His son-in-law the envoy comes from a family with connections to West Bank settlements. Trump’s bankruptcy lawyer, whom he has appointed as ambassador to Israel, has direct personal involvement in aiding a West Bank settlement, has likened liberal, pro-peace American Jews to Nazi collaborators, and recently departed from a long-established U.S. diplomatic lexicon by referring to the “alleged occupation”.
Trump has backed away from the two-state solution, which had been the explicit U.S. objective of the previous couple of administrations, Republican and Democratic, and the implicit objective of the couple of administrations before that, Republican and Democratic. In an extraordinary statement, the State Department spokeswoman recently said that to recommit to the two-state solution would constitute “bias.”
As former U.S. Ambassador to Israel Daniel Kurtzer commented in an op-ed, “her words indicate that the Trump administration itself is extremely biased — in favor of hardliners in … Netanyahu’s coalition who want the United States and Israel to abandon the two- state outcome.”
Those hardliners, and the Trump administration, have recently been looking to what is referred to as the “outside-in” concept — the idea the other Arab states will lean on the Palestinians to accept something less than a real state. But if the key to a peace settlement rested with those other Arab states, then Israel could pick up off the table what has been on the table for 15 years: the Arab League peace initiative, which offers full recognition of, and peace with, Israel by all Arab states and a formal declaration that the Arab-Israeli conflict is over, in return for an end to the occupation and establishment of a Palestinian state.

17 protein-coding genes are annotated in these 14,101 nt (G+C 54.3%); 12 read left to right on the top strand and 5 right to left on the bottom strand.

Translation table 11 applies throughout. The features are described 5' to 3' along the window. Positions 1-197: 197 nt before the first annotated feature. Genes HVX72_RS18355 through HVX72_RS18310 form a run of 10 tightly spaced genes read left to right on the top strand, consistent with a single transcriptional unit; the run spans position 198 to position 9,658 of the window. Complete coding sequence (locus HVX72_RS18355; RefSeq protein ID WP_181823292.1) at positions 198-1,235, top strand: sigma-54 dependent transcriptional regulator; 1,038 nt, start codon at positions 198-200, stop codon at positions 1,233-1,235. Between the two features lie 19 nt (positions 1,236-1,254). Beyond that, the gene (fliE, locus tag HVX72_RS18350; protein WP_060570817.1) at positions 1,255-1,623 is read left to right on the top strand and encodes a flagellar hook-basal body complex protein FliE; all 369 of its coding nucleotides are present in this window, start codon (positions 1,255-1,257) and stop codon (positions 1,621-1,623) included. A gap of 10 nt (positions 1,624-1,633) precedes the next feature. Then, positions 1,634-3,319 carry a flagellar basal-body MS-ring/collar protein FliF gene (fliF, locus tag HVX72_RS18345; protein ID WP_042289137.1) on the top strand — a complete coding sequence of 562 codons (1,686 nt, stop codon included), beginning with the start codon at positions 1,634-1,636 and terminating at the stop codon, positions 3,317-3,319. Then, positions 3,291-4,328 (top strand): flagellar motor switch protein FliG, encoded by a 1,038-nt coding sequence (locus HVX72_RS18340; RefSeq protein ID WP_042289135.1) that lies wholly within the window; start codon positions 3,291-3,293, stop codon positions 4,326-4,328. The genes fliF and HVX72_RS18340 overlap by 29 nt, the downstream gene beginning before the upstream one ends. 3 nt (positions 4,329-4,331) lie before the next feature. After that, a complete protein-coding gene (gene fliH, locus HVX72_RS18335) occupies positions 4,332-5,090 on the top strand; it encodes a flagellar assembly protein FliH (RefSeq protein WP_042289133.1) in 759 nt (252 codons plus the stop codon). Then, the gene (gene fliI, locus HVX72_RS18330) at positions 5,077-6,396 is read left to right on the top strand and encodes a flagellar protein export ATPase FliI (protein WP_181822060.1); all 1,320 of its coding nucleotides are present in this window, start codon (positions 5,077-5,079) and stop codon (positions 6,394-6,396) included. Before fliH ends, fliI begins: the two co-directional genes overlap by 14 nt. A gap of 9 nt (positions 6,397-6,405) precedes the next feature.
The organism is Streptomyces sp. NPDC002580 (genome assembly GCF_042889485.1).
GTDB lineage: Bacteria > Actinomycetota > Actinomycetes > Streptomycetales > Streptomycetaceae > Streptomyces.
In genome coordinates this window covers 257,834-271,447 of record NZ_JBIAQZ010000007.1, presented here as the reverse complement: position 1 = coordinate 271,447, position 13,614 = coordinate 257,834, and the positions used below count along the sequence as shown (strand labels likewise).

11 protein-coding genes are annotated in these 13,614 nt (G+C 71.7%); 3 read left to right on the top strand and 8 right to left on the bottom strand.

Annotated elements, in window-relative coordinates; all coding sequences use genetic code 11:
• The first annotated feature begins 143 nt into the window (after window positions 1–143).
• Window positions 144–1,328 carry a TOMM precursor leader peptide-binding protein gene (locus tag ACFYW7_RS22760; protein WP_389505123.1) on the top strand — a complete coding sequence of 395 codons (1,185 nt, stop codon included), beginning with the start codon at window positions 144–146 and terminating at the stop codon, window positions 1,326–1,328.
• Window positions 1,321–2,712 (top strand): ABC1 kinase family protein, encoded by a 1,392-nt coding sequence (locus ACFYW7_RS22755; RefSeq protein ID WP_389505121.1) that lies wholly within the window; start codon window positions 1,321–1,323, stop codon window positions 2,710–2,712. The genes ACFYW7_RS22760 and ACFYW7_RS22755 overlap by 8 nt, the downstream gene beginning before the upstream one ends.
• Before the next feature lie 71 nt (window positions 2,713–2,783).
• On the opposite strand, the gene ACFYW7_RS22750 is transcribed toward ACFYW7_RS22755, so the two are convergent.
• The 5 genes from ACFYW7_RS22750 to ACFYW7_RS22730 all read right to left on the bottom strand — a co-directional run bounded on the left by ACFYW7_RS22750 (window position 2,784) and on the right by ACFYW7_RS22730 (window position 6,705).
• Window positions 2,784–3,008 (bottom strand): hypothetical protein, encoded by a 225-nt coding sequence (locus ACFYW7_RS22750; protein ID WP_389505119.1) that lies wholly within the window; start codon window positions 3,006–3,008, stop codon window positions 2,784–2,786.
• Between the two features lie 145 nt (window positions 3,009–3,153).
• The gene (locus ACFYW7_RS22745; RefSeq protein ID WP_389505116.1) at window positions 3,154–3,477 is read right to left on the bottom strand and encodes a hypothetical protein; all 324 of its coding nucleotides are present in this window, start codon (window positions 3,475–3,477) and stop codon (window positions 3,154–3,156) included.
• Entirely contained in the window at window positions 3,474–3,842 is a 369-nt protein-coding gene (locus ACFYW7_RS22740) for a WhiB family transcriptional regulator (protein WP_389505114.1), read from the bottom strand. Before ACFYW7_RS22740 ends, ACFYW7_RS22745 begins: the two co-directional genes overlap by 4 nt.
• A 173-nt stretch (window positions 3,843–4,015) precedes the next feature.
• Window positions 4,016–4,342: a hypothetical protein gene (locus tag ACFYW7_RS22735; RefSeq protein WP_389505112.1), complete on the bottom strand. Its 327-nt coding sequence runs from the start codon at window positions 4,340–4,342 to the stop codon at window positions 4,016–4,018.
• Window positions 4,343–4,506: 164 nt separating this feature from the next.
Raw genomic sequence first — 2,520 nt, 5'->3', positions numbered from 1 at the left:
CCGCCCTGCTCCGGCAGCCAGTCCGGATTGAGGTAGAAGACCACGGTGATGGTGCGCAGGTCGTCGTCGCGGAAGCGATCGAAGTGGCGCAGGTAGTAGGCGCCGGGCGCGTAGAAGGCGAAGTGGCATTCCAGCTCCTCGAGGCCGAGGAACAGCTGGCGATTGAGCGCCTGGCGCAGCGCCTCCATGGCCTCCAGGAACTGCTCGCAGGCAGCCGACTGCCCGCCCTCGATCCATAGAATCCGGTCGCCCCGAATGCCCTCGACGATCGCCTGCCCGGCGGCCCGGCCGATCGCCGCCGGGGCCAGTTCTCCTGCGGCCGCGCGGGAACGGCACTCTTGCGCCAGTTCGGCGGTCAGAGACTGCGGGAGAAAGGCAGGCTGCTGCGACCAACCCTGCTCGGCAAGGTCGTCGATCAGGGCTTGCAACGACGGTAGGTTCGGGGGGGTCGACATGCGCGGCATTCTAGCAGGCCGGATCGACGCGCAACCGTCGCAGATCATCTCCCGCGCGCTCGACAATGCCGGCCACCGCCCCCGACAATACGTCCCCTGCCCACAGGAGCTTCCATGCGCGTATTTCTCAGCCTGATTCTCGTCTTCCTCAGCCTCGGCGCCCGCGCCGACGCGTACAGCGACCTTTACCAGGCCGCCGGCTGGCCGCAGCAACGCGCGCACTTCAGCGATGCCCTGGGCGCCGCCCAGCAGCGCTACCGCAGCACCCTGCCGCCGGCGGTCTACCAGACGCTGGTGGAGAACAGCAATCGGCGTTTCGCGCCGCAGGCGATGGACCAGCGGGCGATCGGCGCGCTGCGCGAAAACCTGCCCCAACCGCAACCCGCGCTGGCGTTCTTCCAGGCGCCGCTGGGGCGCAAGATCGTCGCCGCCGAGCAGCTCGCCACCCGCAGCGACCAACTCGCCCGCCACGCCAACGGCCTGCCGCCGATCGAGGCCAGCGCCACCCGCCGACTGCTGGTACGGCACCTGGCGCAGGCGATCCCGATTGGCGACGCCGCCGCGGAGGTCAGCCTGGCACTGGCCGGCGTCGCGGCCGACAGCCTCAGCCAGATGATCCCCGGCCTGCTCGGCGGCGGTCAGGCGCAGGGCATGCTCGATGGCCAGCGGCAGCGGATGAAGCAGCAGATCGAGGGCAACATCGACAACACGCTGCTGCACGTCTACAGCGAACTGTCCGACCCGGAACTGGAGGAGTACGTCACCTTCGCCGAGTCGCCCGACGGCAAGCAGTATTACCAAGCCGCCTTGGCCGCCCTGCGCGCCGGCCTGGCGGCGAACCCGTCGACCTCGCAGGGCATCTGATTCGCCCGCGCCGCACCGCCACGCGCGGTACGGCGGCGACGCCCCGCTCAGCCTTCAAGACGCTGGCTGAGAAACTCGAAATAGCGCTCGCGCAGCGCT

Genuine peace with the region still requires genuine peace with the Palestinians. Neither the Saudis nor other Arab leaders will sign off on bantustans for their Arab brethren in Palestine.
And so the prospect is for this long-running conflict to continue to run, with all of the substantial human, economic, political, and diplomatic costs that the conflict has entailed. Only a two-state solution can realize the national aspirations both of Jewish Israelis and Palestinian Arabs. Without it, Israel will continue not to have recognized borders, not be at peace with its region, and not be anything other than a heavily militarized state and in many ways a pariah state. It will, as Netanyahu has put it, “live forever by the sword.”
Without a two-state solution, Palestinians will continue to endure their all-too-well documented subjugation and suffering, and will exhibit the severe discontent that breeds extremism.
And without such a solution, the United States will continue to be associated with acceptance of this festering and undesirable situation, will be seen as condoning and supporting what the overwhelming majority of the world considers a gross injustice, and will continue to be the target of violent extremists who, again and again, cite this issue as one of their principal motivators and rallying cries.
(Pillar was speaking to the Worcester, Massachusetts, World Affairs Council.)
By Paul R. Pillar
Source: Consortium News